Why mention this? Well, you’re cooking for human clients, but if they have dogs, perhaps you can create a side business of augmenting their diet with healthy meals and treats.

The big challenge in all this is determining how closely home cooked foods adhere to basic nutritional requirements, requirements that change as a puppy or kitten mature, perhaps have litters and lactate, how much they exercise, suffer from health issues, and, eventually, age. The Association of American Feed Control Officials, or AAFCO, establishes nutritional standards for complete and balanced pet foods that pet food companies adhere to. But these standards aren’t easily available for pet owners, change over the years based on new research, and are not easy to follow even if you can figure out how to access them.

Lucy Postins, founder, owner, and Chief Integrity Officer of San Diego-based The Honest Kitchen, explained that the AAFCO standards have guidance on everything from how much fat and protein to include to nutrient profiles—all for every stage of the animal’s life.

“Our biggest challenge is getting recipes to meet AAFCO requirements,” she said. “It’s very difficult to do that across an entire recipe. It’s a $2,500 minimum undertaking to get a recipe evaluated. So, you can imagine that it’s a big challenge for pet owners.”

Erin Smith is a geneticist at UCSD and an avid cook who uses science to coax the best flavors out of food, including caramels that she used to sell locally. She has managed to find older standards and five years ago developed a complex Excel spreadsheet to work the numbers. Based on that, she said she’s pretty comfortable with the ratios she’s come up with to feed Ricky and Tanuki.

No one is saying you should create meals that would strictly feed your clients pets. It’s unlikely that like Smith, you could figure out how to meet AAFCO requirements. But the key to a healthful pet diet is diversity and that’s something you can offer. Bake doggie cookies, make a dish of ground turkey and whole wheat pasta filled with peas, cranberries, and broccoli. Just make sure that the ingredients you use aren’t toxic to dogs (like onions and garlic).

Need some inspiration? Try this meatball recipe from Honest Kitchen’s Lucy Postins:

Turkey and Raspberry Summer Meatballs
From Lucy Postins of The Honest Kitchen
Yield: About 24 small meatballs for humans and their dogs

Just the slightest bit sweet, these meatballs are so fancy and colorful that your guests will think you spent hours slaving away in the kitchen. Little do they know! 

Ingredients
1 pound ground turkey
2 free-range eggs, beaten
3 tablespoons roughly chopped fresh basil
1⁄2 cup fresh raspberries

Instructions

  1.  Preheat the oven to 350°F. Lightly coat a large baking sheet with olive oil.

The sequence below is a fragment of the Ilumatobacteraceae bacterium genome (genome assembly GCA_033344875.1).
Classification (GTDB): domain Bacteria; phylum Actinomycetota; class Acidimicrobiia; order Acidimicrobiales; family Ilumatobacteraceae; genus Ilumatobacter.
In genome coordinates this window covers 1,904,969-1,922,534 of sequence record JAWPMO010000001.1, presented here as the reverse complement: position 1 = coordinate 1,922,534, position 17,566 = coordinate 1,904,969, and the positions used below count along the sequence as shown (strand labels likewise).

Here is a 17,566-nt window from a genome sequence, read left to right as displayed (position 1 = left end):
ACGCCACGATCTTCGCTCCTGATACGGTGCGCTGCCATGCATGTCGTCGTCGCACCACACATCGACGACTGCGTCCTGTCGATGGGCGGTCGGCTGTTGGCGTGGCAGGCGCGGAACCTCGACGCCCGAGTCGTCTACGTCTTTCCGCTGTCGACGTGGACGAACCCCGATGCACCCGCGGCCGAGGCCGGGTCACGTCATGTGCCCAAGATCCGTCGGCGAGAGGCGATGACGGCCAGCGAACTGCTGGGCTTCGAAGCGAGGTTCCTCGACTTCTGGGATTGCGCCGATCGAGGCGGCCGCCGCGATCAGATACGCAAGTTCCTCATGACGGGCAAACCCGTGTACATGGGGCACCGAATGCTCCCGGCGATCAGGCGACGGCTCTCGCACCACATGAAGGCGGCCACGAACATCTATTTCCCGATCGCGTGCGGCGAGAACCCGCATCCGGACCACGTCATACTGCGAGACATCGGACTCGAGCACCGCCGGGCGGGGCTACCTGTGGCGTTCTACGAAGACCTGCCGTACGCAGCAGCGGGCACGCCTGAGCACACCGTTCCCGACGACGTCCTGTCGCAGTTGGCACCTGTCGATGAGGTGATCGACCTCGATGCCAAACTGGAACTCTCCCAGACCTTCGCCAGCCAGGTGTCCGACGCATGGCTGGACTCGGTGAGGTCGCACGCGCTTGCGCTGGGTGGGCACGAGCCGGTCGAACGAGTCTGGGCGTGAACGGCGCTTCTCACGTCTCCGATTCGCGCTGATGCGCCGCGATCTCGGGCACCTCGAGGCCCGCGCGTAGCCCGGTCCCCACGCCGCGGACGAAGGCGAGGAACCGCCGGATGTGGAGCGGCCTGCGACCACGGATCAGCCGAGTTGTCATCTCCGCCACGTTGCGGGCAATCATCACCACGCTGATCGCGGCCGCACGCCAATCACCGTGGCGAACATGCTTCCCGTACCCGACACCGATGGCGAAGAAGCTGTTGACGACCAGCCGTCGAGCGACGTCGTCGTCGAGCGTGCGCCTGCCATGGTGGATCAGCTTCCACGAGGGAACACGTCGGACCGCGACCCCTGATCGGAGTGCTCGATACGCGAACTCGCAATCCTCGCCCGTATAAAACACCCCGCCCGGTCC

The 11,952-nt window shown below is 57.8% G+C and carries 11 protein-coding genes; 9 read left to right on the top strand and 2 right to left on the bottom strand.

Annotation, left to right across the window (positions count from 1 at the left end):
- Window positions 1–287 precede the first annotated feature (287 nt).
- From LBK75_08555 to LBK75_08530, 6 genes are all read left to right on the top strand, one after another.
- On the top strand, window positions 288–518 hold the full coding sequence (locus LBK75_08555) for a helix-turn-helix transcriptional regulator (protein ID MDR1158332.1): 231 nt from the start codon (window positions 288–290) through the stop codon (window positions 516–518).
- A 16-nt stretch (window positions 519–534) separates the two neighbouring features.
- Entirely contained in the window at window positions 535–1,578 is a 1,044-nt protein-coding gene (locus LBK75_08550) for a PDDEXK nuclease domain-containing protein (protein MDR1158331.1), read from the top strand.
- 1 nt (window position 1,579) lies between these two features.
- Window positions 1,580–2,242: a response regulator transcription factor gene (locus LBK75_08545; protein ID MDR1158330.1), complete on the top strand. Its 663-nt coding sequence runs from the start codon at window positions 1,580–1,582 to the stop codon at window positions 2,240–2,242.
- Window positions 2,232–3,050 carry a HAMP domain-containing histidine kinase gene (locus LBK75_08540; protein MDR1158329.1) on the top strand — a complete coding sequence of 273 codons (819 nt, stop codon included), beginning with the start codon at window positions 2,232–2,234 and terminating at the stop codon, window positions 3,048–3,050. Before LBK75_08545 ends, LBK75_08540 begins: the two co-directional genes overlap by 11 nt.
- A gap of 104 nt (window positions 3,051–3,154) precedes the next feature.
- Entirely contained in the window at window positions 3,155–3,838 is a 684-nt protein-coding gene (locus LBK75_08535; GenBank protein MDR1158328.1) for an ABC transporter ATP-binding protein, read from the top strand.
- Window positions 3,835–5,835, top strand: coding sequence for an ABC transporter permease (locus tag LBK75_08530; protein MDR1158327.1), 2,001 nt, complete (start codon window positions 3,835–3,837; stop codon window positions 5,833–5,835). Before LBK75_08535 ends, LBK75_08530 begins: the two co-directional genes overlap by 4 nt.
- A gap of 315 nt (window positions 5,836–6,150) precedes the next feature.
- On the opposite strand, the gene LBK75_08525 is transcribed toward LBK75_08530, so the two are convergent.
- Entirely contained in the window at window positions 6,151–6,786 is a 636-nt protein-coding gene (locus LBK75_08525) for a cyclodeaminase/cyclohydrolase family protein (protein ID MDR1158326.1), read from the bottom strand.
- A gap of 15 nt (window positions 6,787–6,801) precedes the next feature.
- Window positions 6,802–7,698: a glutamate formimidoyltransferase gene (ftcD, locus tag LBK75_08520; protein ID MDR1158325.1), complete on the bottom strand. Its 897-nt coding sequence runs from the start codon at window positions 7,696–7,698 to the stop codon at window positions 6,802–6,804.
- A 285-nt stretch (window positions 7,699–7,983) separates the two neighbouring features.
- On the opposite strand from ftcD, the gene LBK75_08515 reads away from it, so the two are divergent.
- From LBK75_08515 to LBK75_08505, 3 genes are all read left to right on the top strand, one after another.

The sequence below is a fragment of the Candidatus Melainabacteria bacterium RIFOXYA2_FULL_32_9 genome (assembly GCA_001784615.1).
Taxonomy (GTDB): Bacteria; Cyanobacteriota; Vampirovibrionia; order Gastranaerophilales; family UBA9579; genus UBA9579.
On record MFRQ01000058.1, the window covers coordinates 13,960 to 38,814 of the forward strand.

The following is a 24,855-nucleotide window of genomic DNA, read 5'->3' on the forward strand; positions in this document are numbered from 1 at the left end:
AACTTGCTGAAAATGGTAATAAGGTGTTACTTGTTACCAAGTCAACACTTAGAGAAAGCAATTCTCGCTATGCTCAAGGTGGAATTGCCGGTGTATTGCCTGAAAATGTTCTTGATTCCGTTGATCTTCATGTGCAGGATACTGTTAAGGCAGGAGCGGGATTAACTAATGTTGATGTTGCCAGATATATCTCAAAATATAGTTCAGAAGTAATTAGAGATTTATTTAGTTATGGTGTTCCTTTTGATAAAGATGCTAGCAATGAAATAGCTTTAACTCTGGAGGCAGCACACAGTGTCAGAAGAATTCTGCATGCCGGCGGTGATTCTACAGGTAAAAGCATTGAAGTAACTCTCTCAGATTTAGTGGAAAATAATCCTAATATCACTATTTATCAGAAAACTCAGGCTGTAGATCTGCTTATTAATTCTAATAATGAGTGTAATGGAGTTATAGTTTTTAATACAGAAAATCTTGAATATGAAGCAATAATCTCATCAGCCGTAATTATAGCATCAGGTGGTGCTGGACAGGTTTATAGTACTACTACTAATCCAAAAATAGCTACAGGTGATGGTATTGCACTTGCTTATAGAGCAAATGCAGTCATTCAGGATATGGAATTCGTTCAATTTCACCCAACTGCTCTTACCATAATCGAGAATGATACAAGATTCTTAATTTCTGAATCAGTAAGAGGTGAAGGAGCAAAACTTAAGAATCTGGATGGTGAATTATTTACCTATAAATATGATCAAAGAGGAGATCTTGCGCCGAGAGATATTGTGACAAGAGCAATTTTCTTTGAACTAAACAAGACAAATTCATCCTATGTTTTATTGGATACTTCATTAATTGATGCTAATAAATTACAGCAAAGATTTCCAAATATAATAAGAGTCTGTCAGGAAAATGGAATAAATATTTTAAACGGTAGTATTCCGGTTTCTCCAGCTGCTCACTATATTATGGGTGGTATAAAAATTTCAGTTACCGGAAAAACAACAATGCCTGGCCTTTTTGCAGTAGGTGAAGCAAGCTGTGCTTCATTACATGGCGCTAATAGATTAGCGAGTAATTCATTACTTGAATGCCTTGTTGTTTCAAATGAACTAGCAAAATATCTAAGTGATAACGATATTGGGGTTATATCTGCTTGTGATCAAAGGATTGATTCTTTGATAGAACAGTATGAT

2.  In a large bowl, combine the turkey, eggs, basil, and raspberries. Stir until thoroughly combined (the raspberries will break apart and spread throughout the mixture).
  3.  Using your hands, make marble-size balls of the mixture and transfer them to the prepared baking sheet. Bake for 20 minutes, or until the meatballs are firm to the touch. Cool before serving.

Store in an airtight container in the refrigerator for up to 4 days or freeze for up to 3 months.

Have clients been talking to you about making food or treats for their dogs? Have you considered pitching them about this?

Not an APPCA member? Now’s the perfect time to join! Go to personalchef.com to learn about all the benefits that come with membership.

And if you are a member and have a special talent to share on this blog, let us know so we can feature you!

 

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Are you feeling the burn yet? If not, it’s coming. It always helps to have a few solid no cook recipes in your back pocket. We all have them. I thought I’d share some of mine in case you could use some inspiration–either for your own family or clients.

Evie’s Chunky Gazpacho
This dish has long been a family go to in the high heat of July and August. It’s the most wonderful combination of flavors and textures. It’s healthy. It’s cold. Add some cooked shrimp or crab, a hank of crusty sourdough bread, and a cold beer and you’ve got a great meal.

Serves 8 – 10

5 – 8 large tomatoes, quartered
2 large cloves of garlic, minced
½ English cucumber, roughly chopped
1 or 2 red peppers, roughly chopped
6 – 8 scallions, roughly chopped
6 – 8 radishes, roughly chopped
½ medium onion, peeled and quartered
1 jalapeño pepper, seeded and chopped
½ bunch parsley with major stems removed and/or 1 bunch cilantro
2 tablespoons lime juice